MEMBERS of Oxford’s music community have been paying their respects to David Bowie – describing the icon as an inspiration, and his death a tragedy.

The Starman artist died in New York on Sunday, following an 18-month battle with cancer. He was 69.

The star, known for such hits as Space Oddity, Life on Mars, Changes and Under Pressure, played shows at the New Theatre and Oxford Polytechnic (now Oxford Brookes University), performing two nights there in 1972 as Ziggy Stardust. He came back to Oxford a month later to play the Town Hall.

Radio presenter Bob Harris, from Steventon, who was a personal friend of Bowie’s, helped launch his career through the Old Grey Whistle Test and even sang on one of his records – Memory of a Free Festival.

He said: “You sort of know some artists are going to be very, very special indeed and you just knew that about David.”

He added: “He had a great sense of PR and knew how to get himself noticed, but could back up the front with sensational music.”

Wheatley singer-songwriter Gaz Coombes, formerly of Supergrass, and nominated for last year’s Mercury Music Prize, tweeted: “This is a dark day.

“We’ve lost our most influential figure in British culture and a wonderful man. I can’t quite believe it. RIP David Bowie.”

Yannis Philippakis, frontman of Oxford band Foals, tweeted: “Thank You for everything David. I think we all thought he would be here forever.”

Ronan Munro, editor of Oxford Music monthly Nightshift, said: “He was one of the biggest influences on my entire musical life. I absolutely loved him. I am genuinely very upset.

“I saw him on the Glass Spider tour, and he played Sons of the Silent Age, which was an unexpected treat. I also saw him at Phoenix Festival, near Stratford Upon Avon, in 1996."

He added: “One of the great things about Bowie, apart from being a brilliant, innovative and creatively restless genius, was that absolutely no-one can pick out the definitive Bowie album.

Everyone has their personal favourite, but even then many of us would change which was our favourite depending on our mood or the day of the week.

“If I absolutely had to pick one it’d be Aladdin Sane, but then maybe it’d be Heroes. Or possibly Station To Station.”

Tony Kelly, from Marston, is frontman of rock and roll band The Shapes.

He said: “On May 30, 1973 I went to my first ever gig, it was Bowie at the New Theatre Oxford. I had just turned 12.

“It still remains one of the best and most memorable gigs I have ever attended.

“My mum, bless her, queued all morning to get the tickets, when me and my older brother were at school.”

Oxford Mail:

Musician and writer Stuart Macbeth, from Thrupp, near Kidlington, said Bowie had been a formative experience, describing him as “an inspiration to any local musician who suddenly hits their stride, and rides home with an idea, a gig, or a recording that points the way ahead."

He added: "For many 'krautrock' fans he is the only person from Britain we can relate to."

Sebastian Reynolds, is a member of Oxford bands The Epstein and Flights of Helios. He said: "There are few figures in pop culture who have been so successful in constant artistic reinvention.

"We have learnt a huge amount from his presence, now we can learn even more from his absence. Rest in peace.”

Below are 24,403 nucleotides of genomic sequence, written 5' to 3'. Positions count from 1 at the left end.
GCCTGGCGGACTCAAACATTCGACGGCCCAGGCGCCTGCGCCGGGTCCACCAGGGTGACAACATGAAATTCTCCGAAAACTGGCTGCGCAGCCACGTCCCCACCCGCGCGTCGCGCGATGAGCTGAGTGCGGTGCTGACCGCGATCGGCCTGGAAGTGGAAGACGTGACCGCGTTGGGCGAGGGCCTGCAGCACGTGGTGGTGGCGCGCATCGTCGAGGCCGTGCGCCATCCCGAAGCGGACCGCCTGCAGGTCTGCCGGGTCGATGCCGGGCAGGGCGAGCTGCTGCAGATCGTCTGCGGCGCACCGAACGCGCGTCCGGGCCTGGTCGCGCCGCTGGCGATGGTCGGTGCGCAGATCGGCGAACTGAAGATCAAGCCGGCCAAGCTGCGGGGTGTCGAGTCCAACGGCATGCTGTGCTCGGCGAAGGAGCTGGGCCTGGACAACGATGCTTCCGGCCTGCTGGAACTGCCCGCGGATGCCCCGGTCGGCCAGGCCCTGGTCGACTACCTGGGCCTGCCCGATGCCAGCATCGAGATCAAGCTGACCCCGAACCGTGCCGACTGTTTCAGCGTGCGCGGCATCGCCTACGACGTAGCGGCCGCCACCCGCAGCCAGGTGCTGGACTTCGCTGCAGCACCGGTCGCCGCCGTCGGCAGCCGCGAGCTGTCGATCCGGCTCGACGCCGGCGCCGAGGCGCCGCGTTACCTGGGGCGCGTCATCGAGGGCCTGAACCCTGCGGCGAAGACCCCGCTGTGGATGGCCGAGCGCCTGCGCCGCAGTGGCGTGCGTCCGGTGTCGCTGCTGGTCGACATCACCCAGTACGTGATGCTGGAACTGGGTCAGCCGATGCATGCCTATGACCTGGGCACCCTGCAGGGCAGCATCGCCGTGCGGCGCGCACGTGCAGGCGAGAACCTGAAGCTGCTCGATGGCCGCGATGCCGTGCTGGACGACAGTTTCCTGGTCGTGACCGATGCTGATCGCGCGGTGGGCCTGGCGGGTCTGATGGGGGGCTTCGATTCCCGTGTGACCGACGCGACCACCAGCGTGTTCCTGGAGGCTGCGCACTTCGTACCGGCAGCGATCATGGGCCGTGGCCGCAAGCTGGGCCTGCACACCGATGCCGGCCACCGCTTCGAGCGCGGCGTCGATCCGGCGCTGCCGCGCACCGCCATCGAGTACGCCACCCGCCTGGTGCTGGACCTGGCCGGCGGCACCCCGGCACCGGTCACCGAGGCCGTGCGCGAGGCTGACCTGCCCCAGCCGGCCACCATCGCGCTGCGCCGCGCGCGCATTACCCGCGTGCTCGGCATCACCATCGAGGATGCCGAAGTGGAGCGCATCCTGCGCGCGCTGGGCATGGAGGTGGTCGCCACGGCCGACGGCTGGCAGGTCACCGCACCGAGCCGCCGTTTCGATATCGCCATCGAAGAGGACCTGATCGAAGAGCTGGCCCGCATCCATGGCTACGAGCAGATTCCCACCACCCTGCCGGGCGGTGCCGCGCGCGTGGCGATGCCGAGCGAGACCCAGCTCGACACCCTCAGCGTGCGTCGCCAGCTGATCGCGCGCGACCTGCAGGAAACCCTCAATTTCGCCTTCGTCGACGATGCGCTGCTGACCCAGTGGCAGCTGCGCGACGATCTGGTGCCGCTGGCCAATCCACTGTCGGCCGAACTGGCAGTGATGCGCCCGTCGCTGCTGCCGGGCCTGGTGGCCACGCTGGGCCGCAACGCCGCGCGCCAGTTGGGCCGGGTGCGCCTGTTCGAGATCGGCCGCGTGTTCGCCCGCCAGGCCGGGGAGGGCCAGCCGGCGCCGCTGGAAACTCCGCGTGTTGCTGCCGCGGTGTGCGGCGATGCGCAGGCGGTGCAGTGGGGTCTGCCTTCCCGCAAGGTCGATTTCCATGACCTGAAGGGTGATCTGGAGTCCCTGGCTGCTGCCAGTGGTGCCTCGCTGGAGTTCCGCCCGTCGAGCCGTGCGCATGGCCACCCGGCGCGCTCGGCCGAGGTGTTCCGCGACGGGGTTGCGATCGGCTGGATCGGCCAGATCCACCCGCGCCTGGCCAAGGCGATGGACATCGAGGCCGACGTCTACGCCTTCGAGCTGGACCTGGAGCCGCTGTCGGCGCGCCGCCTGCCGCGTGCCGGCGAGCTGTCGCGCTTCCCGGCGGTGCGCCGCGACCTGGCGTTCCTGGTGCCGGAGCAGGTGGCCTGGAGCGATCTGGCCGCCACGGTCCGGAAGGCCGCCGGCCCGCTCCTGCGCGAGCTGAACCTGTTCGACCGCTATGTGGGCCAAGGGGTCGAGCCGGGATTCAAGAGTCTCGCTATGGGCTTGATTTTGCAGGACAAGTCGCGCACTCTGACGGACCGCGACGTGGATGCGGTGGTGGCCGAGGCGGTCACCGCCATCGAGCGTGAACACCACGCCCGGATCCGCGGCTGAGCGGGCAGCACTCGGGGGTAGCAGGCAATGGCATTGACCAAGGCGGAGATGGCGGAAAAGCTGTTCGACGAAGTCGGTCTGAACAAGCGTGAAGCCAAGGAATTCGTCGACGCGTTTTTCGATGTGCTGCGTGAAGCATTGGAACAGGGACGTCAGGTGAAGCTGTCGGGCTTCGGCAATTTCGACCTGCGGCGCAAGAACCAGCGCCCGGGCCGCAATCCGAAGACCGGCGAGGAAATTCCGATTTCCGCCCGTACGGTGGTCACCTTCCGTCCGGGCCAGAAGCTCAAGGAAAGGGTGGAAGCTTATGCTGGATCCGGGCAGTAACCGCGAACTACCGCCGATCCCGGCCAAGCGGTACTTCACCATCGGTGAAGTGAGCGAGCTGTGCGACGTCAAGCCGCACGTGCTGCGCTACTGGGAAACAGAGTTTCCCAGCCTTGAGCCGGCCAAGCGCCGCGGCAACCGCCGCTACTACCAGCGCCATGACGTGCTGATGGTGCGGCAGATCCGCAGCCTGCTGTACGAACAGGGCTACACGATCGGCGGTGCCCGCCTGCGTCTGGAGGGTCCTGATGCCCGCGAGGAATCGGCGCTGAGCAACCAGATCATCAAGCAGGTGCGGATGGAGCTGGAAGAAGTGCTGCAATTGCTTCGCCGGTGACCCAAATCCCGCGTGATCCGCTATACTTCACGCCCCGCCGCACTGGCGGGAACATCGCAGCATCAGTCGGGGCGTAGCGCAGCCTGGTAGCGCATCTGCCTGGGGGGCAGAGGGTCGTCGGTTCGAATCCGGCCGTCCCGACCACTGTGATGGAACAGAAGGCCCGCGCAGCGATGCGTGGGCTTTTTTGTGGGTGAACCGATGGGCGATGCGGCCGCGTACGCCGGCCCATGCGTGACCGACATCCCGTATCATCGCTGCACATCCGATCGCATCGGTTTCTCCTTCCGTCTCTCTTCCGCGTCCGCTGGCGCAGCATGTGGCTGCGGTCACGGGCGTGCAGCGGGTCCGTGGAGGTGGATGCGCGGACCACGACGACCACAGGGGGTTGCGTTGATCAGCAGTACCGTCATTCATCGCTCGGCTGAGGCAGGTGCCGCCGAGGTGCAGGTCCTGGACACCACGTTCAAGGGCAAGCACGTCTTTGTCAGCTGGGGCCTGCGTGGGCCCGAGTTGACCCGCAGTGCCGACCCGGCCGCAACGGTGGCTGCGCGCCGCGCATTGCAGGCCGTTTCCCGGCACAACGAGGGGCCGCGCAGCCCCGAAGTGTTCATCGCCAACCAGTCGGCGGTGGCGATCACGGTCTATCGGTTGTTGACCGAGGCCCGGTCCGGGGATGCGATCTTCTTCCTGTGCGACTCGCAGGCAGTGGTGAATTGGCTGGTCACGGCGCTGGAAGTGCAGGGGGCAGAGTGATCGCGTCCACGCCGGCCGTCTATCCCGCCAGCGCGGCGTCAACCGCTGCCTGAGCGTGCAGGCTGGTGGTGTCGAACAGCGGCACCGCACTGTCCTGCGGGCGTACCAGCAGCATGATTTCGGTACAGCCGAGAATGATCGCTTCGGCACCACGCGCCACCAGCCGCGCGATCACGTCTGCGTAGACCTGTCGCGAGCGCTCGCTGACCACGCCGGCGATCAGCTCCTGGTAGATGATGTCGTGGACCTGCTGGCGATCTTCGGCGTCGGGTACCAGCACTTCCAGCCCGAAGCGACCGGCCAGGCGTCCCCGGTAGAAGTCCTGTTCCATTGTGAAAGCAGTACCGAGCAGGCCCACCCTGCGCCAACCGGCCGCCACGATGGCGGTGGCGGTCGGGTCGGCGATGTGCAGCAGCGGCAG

Vez Hoper, promoter, artist manager and founder of the city's Irregular Folk sessions, said: "David Bowie was a unique boundary-breaking artists and may his legacy live on.

"He was an inspiration, not only for his incredible creativity but also for his kindness and generosity.”

Oxford Mail:

Mark ‘Osprey’ O’Brien, musician, promoter and founder of the Oxford City Music Festival said: "David Bowie defined pop culture in the early to mid-80s.

"Let’s Dance still sends a shiver up my spine and starts me moving and looking for a dance floor passionately.

"I also loved the way he dressed. He was, and always will be, one cool dude."

Oxford soul funk and northern soul DJ Mark Sargeant met the artist at an aftershow party at the Randolph Hotel.

He said: “I Met David Bowie on the Ziggy tour way back in the ‘70s. He was drinking Ziggy cocktails ­– which were advocaat, lemonade, brandy and a dash of lime.

"Someone asked him how Bowie should be pronounced, and he replied ‘It’s Bowie, like the knife, man’.

“I spent about 20 minutes talking to his guitarist Mick Ronson about football.

“I also saw him play at Oxford Town Hall a year or so earlier, around the same time period, Tyrannasouras Rex, pre-T-Rex, there. I was still at school at the time.”

Headington DJ Chris Brown, 62, said David Bowie was one of his musical heroes.

He said: “I played a lot of his stuff. I remember when he played at the New Theatre. My mate was working there and they let me in the back door.

"I saw him on stage – he was absolutely brilliant. He was one of the great glam rockers. I always remember his costume change when people grabbed the Velcro and he was wearing something totally different underneath.

“My face was painted when I first started in the entertainment business. I was in a glam rock band – we all had our heroes and Dave Bowie was one of them. It’s a very sad time for music fans.” 

Oxford Mail:

Changes: Queue for tickets at the New Theatre in a startlingly quiet George Street, Oxford, in 1973

Long-time producer Tony Visconti said the late singer's final album, Blackstar - released two days before his death - was "his parting gift" to the world.

Its lead single, Lazarus, opens with the lyrics: "Look up here, I'm in heaven," while the accompanying video shows a bed-bound Bowie playing a man struggling to overcome illness.

* In tomorrow's Oxford Mail Guide: Coldcut and Ninja Tunes supremo Jon More on seeing Bowie live at Oxford Town Hall, the star's inspiration on his own career - and on appearing in that photo...